This hasn't been a banner news week for Obamacare. But can it really be true, as my colleague Jennifer Rubin writes, that "Everyone now agrees: Obamacare can't be implemented"?

Er, no.

I asked around. Peter Orszag, who helped design Obamacare from his perch as head of the Office of Management and Budget, disagreed with Rubin. "Delaying the employer mandate makes successful implementation more likely, not less likely," he told me.

Larry Levitt, vice president of the nonpartisan Kaiser Family Foundation, agreed. "There’s nothing about the delay in the employer requirement that suggests Obamacare can’t still be implemented," he said. "If anything the delay removes some potential administrative complexities from the plates of the implementers, and avoids the problem of some employers reducing the hours of part-time workers to get around the requirement."

Timothy Jost, a health law expert at Washington and Lee University's School of Law, was even blunter. "Implementation just got easier rather than harder," he said.

Well, so much for "everyone."

As those interviews indicate, the thinking among health-care experts is closer to the precise opposite of Rubin's bombastic headline: The Obama administration has decided to accept some bad media coverage now, and some higher costs later, in order to make Obamacare much, much simpler to implement next year.

There were two noteworthy changes to Obamacare in the last seven days. The first is that the employer mandate, which tells businesses with more than 50 employees to provide affordable insurance or pay a per-employee penalty, won't be enforced until 2015. The second is that people applying for low-income subsidies in the exchanges will face fewer audits in 2014.

Both changes make the same trade-off: They raise the law's first-year costs in order to reduce its first-year problems.

The poorly designed employer mandate was perhaps the most serious threat the law faced in its first year. Only about 10,000 of the economy's 5.7 million firms were expected to face the mandate, but that's still a lot of angry business owners. And while some of those business owners would respond by grudgingly offering insurance, others would respond by cutting back on hours for their employees, or even firing some of their employees.

For Obamacare, the resulting headlines would be lethal. Add in that even businesses that were already complying with the mandate would have to follow  annoying reporting requirements to prove they offered insurance and the law had a real problem among a politically powerful constituency.

Now, it doesn't. At least not until 2015, assuming the mandate actually begins then. That isn't to say the delay is costless: The federal government will lose billions in penalty revenues, and some employers who would've begun offering health care will simply let their employees drift into the individual marketplaces instead. But in terms of implementation, Obamacare just got a lot easier to implement, if a bit pricier.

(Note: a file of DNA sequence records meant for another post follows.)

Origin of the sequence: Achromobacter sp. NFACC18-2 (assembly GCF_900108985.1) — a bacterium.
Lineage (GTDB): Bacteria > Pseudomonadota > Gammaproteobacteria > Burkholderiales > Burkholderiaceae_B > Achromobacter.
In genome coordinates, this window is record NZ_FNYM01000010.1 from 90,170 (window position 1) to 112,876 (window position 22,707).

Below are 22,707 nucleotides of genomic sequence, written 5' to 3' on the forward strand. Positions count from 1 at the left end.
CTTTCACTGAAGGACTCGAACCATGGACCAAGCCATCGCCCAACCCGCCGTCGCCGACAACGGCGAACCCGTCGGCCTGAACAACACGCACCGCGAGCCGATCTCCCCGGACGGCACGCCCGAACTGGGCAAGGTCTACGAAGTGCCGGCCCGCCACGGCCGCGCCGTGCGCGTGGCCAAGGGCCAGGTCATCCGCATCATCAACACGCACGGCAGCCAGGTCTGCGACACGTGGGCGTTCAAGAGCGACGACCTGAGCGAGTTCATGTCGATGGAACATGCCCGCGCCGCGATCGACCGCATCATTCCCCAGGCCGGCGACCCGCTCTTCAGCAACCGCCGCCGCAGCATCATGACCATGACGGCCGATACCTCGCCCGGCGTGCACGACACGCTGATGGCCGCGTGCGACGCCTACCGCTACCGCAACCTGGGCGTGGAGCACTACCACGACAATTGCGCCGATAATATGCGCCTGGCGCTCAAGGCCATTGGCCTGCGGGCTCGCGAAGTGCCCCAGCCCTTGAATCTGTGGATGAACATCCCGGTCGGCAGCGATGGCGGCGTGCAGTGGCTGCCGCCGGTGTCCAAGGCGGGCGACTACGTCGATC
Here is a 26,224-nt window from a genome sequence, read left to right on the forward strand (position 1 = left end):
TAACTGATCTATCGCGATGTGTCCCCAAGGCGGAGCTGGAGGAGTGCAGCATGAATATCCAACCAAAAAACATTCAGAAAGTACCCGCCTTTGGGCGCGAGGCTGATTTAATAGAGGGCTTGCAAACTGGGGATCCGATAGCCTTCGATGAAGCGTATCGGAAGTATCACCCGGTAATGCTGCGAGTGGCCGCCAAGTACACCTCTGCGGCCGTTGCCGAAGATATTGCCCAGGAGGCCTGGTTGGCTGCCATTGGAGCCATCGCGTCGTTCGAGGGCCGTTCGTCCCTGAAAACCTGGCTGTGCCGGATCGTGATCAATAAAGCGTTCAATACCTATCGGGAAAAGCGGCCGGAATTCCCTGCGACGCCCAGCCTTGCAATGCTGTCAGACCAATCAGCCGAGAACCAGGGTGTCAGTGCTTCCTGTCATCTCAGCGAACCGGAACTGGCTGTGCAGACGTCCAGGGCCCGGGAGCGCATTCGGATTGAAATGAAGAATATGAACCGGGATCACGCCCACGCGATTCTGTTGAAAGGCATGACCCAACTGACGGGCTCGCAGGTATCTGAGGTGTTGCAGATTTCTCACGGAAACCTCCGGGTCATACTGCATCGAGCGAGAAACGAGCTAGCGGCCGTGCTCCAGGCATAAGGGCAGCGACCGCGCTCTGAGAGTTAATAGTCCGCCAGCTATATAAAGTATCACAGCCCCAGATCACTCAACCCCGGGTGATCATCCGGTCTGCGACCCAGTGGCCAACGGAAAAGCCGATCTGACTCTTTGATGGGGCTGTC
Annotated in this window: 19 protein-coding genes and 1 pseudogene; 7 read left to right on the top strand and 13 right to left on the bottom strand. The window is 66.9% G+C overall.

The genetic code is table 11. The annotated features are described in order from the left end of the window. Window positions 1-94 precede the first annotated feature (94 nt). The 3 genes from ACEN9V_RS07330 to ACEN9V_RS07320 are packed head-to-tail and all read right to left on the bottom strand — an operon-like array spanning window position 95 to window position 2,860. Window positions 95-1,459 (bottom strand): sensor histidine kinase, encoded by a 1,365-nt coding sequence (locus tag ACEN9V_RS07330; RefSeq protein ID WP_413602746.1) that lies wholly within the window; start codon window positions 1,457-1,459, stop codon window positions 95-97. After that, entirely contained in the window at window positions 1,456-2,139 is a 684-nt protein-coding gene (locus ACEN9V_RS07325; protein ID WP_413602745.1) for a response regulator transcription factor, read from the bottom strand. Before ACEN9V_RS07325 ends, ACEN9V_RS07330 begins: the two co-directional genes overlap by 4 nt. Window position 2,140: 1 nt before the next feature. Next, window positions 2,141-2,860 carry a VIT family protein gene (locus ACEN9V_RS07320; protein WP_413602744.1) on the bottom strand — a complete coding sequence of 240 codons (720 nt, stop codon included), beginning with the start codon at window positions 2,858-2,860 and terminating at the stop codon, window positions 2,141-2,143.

The consumer-information delay is a similar story. The question here is how the insurance marketplaces verify the income and insurance status of the people who come to them looking for help. If they don't scrutinize the claims closely enough, some people who don't qualify for subsidies may receive them anyway. But if they require reams of documentation, various parts of the process can break down as computer systems prove unable to talk to each other or people struggle to come up with the required paperwork. The result would be that people who do qualify for help don't get it -- a problem that bedeviled the first year of the Medicare Prescription Drug Benefit.

On Friday, the Obama administration said that in the law's first year, they would accept the testimony of consumers when they applied for health insurance. That means that if you tell the government you make $10,000, the government simply believes you. There will be random audits, much as there are when you pay your taxes, but that's about it. In 2015, the requirements will tighten further, and the federal government can claw back subsidies that were improperly awarded.

Here, again, the calculation is simple: The Obama administration made implementation easier -- both for themselves and for the consumers -- at the cost of making the bill a bit more expensive.

Obamacare's critics appear to be enjoying something of a Pyrrhic victory right now: They get to (rightly) criticize the administration for unilaterally delaying unpopular and ill-drafted elements of the law. But they seem to be assuming that the bad media coverage now can be extrapolated into bad implementation next year.

That misses the choice the White House actually made: Bad press now, and higher costs in 2014, in return for an easier roll out. Whether you think the White House is making the right policy call will depend on whether you prefer slightly lower costs to a smoother rollout. But so far as Obamacare's implementation goes, it just got easier, not harder.